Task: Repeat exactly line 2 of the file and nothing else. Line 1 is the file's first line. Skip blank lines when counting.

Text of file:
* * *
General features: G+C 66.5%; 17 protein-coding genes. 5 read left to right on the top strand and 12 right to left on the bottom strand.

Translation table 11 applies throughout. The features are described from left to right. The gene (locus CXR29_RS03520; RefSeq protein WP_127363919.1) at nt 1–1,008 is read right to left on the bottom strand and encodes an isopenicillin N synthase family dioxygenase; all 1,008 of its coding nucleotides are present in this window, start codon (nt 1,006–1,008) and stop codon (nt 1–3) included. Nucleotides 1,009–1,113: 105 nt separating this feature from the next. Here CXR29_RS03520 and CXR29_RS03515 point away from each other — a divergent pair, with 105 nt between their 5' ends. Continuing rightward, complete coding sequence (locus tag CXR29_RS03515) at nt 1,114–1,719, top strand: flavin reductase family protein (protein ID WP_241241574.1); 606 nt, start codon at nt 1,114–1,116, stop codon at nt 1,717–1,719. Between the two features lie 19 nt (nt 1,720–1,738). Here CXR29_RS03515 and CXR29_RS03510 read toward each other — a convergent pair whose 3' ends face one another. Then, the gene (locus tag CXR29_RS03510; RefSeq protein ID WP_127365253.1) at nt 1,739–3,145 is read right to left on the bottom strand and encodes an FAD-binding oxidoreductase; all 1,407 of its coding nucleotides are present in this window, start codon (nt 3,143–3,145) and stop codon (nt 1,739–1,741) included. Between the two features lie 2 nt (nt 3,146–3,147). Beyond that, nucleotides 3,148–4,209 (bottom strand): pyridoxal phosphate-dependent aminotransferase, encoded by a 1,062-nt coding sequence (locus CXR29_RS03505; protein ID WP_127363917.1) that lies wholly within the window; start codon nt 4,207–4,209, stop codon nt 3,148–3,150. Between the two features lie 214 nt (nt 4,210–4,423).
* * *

Translation table 11 applies throughout. The features are described from left to right. The gene (locus CXR29_RS03520; RefSeq protein WP_127363919.1) at nt 1–1,008 is read right to left on the bottom strand and encodes an isopenicillin N synthase family dioxygenase; all 1,008 of its coding nucleotides are present in this window, start codon (nt 1,006–1,008) and stop codon (nt 1–3) included. Nucleotides 1,009–1,113: 105 nt separating this feature from the next. Here CXR29_RS03520 and CXR29_RS03515 point away from each other — a divergent pair, with 105 nt between their 5' ends. Continuing rightward, complete coding sequence (locus tag CXR29_RS03515) at nt 1,114–1,719, top strand: flavin reductase family protein (protein ID WP_241241574.1); 606 nt, start codon at nt 1,114–1,116, stop codon at nt 1,717–1,719. Between the two features lie 19 nt (nt 1,720–1,738). Here CXR29_RS03515 and CXR29_RS03510 read toward each other — a convergent pair whose 3' ends face one another. Then, the gene (locus tag CXR29_RS03510; RefSeq protein ID WP_127365253.1) at nt 1,739–3,145 is read right to left on the bottom strand and encodes an FAD-binding oxidoreductase; all 1,407 of its coding nucleotides are present in this window, start codon (nt 3,143–3,145) and stop codon (nt 1,739–1,741) included. Between the two features lie 2 nt (nt 3,146–3,147). Beyond that, nucleotides 3,148–4,209 (bottom strand): pyridoxal phosphate-dependent aminotransferase, encoded by a 1,062-nt coding sequence (locus CXR29_RS03505; protein ID WP_127363917.1) that lies wholly within the window; start codon nt 4,207–4,209, stop codon nt 3,148–3,150. Between the two features lie 214 nt (nt 4,210–4,423).